Region dietitians offer tips to limit childhood obesity - November 2, 2018

Courtesy of The Times of Northwest Indiana

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It’s no surprise to most that some children weigh too much: One out of six children in the U.S. is obese, and one out of three is overweight or obese, according to the Harvard School of Public Health.

Two Region health care professionals say they’re concerned about the risks to overweight children, citing the Harvard report that extra weight can harm almost all kids’ body systems, including heart, lungs, muscles, bones, kidneys, digestive tract, and hormones that control puberty, as well as take a toll on the child’s social life and emotional health.

Parents are in the best position to prevent or correct their children’s excessive weight gain, says Carol Sakelaris, a certified diabetes educator, acute care educator and registered nurse at Methodist Hospitals in Gary and Merrillville locations.

“It’s the parents who control the shopping and what comes into the house,”  she says.

But that can be more complicated than it sounds.

Sakelaris notes the various factors at play, including family finances: “It is cheaper to eat bad than to eat healthy. Some families are living in food deserts, where there aren’t places close enough to get fresh fruits and vegetables.

“It may be a lack of transportation, so then it becomes a matter of how much you can carry home from a store; you may choose packaged goods like macaroni and cheese and a potato to fry up. And a vegetable isn’t going to fill you up like a starchy food will.”

Further, the parents may not know how to cook or may model bad habits such as eating chips and cookies instead of healthful snacks, Sakelaris says.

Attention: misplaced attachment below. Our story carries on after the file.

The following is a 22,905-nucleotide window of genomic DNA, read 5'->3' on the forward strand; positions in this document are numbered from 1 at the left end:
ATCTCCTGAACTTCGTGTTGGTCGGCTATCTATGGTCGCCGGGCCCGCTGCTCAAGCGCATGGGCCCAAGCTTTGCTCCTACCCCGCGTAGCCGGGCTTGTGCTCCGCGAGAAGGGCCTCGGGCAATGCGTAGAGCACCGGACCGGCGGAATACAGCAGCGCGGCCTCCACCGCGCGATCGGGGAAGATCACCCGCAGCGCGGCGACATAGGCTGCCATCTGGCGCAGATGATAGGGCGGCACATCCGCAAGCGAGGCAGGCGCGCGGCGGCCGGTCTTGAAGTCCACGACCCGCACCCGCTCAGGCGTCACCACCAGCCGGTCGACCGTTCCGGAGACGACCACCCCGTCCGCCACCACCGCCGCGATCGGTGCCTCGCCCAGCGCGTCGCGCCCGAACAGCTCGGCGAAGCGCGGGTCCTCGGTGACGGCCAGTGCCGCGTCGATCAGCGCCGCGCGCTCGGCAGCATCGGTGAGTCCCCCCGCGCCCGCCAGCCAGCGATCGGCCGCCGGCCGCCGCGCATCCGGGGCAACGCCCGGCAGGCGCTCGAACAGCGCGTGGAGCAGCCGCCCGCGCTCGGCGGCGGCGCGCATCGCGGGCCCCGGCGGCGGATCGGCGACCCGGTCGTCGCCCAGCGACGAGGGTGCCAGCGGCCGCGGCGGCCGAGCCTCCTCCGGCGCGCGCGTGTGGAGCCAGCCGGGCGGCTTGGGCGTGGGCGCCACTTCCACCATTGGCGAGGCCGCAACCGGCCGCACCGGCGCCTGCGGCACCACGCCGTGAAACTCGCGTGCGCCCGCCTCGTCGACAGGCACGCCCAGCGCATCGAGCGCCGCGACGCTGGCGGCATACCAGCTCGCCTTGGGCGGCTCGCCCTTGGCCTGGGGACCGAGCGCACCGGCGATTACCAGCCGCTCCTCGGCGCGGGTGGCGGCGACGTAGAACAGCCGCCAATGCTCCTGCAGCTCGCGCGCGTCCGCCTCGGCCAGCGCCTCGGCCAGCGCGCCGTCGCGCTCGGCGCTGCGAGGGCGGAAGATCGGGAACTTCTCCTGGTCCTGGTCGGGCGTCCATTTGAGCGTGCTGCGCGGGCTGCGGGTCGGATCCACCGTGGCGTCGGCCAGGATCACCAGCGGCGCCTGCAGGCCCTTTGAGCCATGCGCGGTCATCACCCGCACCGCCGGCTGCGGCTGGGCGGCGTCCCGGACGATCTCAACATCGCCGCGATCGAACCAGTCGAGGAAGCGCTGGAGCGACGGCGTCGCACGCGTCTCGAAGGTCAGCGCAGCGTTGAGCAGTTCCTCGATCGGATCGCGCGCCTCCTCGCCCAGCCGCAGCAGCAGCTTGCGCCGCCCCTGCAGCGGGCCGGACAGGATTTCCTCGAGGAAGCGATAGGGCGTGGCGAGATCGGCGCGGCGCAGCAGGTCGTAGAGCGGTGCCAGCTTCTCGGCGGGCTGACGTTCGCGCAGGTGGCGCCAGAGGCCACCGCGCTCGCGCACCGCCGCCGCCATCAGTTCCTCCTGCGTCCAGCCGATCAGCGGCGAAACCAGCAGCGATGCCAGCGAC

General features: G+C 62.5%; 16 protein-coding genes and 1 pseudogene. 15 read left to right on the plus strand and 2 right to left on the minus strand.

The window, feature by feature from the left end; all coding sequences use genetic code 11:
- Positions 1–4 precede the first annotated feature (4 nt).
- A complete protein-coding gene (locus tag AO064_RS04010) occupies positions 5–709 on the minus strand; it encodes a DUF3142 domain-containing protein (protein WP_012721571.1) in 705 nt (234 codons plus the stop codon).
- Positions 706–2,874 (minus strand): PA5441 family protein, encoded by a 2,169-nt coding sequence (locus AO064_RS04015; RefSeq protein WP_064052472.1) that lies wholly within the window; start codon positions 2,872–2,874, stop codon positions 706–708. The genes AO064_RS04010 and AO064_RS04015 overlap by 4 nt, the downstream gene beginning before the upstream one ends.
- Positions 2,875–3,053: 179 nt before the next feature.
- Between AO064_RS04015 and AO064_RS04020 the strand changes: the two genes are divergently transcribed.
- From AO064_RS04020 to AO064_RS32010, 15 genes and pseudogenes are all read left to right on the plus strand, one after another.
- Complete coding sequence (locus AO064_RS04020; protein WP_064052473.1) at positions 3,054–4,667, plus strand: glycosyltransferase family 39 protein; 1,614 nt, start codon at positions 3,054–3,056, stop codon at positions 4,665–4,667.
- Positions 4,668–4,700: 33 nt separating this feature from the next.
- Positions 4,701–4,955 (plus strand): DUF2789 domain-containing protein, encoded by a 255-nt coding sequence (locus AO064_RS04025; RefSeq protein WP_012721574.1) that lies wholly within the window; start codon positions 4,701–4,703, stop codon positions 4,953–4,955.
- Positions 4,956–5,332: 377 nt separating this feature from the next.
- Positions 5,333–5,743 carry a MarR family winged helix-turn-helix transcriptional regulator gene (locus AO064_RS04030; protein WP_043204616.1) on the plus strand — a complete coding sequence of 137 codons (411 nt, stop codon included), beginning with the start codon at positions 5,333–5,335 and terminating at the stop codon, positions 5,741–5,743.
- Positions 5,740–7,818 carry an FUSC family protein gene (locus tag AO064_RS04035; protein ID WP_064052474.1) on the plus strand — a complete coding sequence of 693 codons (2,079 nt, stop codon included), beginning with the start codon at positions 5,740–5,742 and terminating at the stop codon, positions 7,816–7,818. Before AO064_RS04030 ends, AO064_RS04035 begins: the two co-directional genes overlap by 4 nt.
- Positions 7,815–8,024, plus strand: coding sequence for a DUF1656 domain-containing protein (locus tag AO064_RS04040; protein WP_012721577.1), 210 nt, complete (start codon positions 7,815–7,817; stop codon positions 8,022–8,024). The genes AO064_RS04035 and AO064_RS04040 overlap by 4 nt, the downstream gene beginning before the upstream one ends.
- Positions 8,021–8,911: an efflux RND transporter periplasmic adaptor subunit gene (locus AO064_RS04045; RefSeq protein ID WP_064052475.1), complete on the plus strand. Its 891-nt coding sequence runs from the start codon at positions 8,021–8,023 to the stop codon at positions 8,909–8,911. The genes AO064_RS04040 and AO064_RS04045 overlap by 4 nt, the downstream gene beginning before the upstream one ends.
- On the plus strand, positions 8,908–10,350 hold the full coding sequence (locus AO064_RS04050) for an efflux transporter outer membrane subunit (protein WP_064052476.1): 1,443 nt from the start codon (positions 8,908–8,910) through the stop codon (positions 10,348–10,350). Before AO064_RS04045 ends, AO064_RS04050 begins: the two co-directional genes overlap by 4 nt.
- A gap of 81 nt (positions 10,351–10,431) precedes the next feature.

Mary Condon, registered dietitian at UChicago Medicine Ingalls Hospital in Harvey, says some children overeat for emotional reasons. Eating while they’re watching TV or using an electronic device can add unneeded calories, which get stored as fat.

“The extra weight can lead to diabetes, high cholesterol, and high blood pressure that you wouldn’t see until someone is an adult,” says Sakelaris, who says Type 2 diabetes is occurring in children as young as 3 or 4 years old. Condon says inactivity and the family eating out frequently are other reasons kids become overweight.

Though genes can play a role in childhood obesity, Sakelaris and Condon say it’s not a common cause. “A genetic factor is a very small occurrence,” says Sakelaris. And as the Harvard report notes, “Healthy lifestyles can counteract these genetic effects.”

When should parents become concerned about their child’s weight gain? Condon says pediatricians can be the best guide, because they plot the child’s growth on a graph that includes body mass index and other measures. If the child is overweight or obese, “that’s when the parent should seek help with a referral from the pediatrician to a dietitian,” Condon says.

What can parents do?

Guidelines for maintaining proper weight are pretty much the same no matter what a child weighs, though a pediatrician or dietitian may tailor them to an obese child.

First, parents need to keep in mind what not to do. “You don’t want to make food the enemy,” Sakelaris says. “We really don’t promote dieting as much as a healthy lifestyle.”

Condon advises not to focus on weight loss. Instead, make it about becoming more physically active and making healthier food choices.

And be flexible.

“The Thanksgiving table is not an appropriate place to be commenting on a child’s weight or eating habits,” clinical psychologist Rebecca Puhl said in a November 2017 story in The New York Times. The story also said experts encourage allowing children to enjoy treats on holidays and other special days.